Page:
Collapse of Cold War Consensus
Posted on June 15, 2011It took awhile, but the Cold War consensus is finally shattering.
The Cold War consensus centered around a basic proposition: America was going to both pay and provide the military might to insure the national security of the free world.
America founded NATO as the alliance to promote that security and Congress paid for a national security establishment that guaranteed the dominance of American troops.
That Cold War consensus obviously started at the conclusion of the Second World War, survived both Korea and Vietnam, teetered a bit during the Carter years, and then came back strong during the Reagan years. After the Soviet Union fell apart, it took a while for the Cold War consensus to gain its bearings and its true raison d’etre.
The collapse of Yugoslavia gave the Cold War consensus a shot in the arm, as NATO rushed to the rescue of the Serbian Muslims. George Bush browbeat the alliance in helping with the War on Terror, as the Cold War consensus stretched beyond its natural life.
The war on terror is winding down. We will be out of Iraq before the next election and we may be out of Afghanistan if Congress has anything to say about it.
Secretary Gates just returned from a whirlwind trip, where he basically told the NATO member countries that they had to pay more for their own protection. Many of these countries, especially the Germans, have become both passive and pacifist. They are more than happy to see the Americans take the lead and, oh, by the way, they are against war.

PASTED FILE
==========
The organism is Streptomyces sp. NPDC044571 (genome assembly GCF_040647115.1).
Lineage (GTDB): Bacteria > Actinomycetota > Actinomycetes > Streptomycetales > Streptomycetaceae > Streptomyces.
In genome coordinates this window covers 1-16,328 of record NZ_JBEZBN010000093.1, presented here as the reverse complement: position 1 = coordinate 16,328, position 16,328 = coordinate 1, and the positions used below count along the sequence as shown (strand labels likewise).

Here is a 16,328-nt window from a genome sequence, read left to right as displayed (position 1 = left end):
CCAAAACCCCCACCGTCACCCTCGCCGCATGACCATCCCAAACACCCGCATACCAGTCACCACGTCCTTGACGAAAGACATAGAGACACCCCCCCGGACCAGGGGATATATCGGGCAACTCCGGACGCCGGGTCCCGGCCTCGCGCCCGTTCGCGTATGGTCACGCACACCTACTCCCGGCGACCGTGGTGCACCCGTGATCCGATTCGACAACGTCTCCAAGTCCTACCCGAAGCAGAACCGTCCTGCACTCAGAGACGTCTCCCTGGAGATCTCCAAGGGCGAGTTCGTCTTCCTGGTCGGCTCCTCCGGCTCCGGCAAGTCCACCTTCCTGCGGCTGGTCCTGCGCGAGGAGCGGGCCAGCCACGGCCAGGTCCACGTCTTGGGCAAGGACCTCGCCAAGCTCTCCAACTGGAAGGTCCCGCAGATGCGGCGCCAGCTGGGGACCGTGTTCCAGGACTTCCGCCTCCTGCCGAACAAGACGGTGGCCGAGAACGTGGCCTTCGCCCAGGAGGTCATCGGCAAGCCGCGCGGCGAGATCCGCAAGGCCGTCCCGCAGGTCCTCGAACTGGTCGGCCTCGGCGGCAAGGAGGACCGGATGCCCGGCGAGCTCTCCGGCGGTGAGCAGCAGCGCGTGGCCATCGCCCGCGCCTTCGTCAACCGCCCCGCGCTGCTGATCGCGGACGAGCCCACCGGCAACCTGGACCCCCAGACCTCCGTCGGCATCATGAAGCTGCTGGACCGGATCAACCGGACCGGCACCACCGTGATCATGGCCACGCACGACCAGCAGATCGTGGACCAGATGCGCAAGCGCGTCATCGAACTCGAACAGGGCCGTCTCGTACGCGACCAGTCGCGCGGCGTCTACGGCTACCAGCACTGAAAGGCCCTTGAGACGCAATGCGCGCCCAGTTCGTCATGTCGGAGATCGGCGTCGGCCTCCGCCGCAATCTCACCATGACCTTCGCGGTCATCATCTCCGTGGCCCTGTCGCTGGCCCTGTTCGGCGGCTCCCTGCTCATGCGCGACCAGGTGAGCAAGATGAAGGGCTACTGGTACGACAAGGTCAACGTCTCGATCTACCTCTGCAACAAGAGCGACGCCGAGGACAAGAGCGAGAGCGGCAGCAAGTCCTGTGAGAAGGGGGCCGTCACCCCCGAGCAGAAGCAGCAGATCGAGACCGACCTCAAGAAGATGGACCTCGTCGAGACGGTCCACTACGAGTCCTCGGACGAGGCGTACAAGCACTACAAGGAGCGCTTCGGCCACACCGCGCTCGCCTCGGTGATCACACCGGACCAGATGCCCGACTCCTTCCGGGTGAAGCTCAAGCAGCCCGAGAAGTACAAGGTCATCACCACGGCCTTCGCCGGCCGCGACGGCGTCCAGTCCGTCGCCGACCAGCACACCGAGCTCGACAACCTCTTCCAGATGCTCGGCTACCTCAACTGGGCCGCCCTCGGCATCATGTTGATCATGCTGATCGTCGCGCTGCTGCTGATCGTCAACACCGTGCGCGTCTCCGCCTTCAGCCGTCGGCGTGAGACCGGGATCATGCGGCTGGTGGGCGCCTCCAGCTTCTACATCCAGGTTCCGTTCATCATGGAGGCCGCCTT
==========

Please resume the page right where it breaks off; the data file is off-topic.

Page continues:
Well, it is all well and good to be against war, and to let the Americans take the lead in offering protection, up and until the point where the Americans, and more specifically, the United States Congress, says, we aren’t paying any more.
We have reached that point.
The United States is broke. The military industrial complex is trying hard to keep Congressional spending on defense on an upward path, but they are on the defensive. The Obama Administration and even Congressional Republicans now say that defense cuts have to be part of any deficit reduction package.
The Republican debate earlier this week hammered home this point. Republicans are now listening more to Ron Paul than they are to Dick Cheney. They are returning back to their familiar philosophical aversion to foreign entanglements and foreign wars.
Republicans don’t want to increase taxes to pay for more foreign adventures. They don’t want to increase taxes to pay for anything.
This is a sea-change. Since Ronald Reagan, Republican orthodoxy had held that we would spend a lot more than necessary on our defense establishment to intimidate our enemies into peace. And George Bush the II made the global war on terror a truly global fight.
This consensus is now ending. Republicans are returning to their more isolationist roots, just as our European partners refuse to pay for their own defense.
The Cold War consensus is collapsing. Who knows what will replace it in the years to come.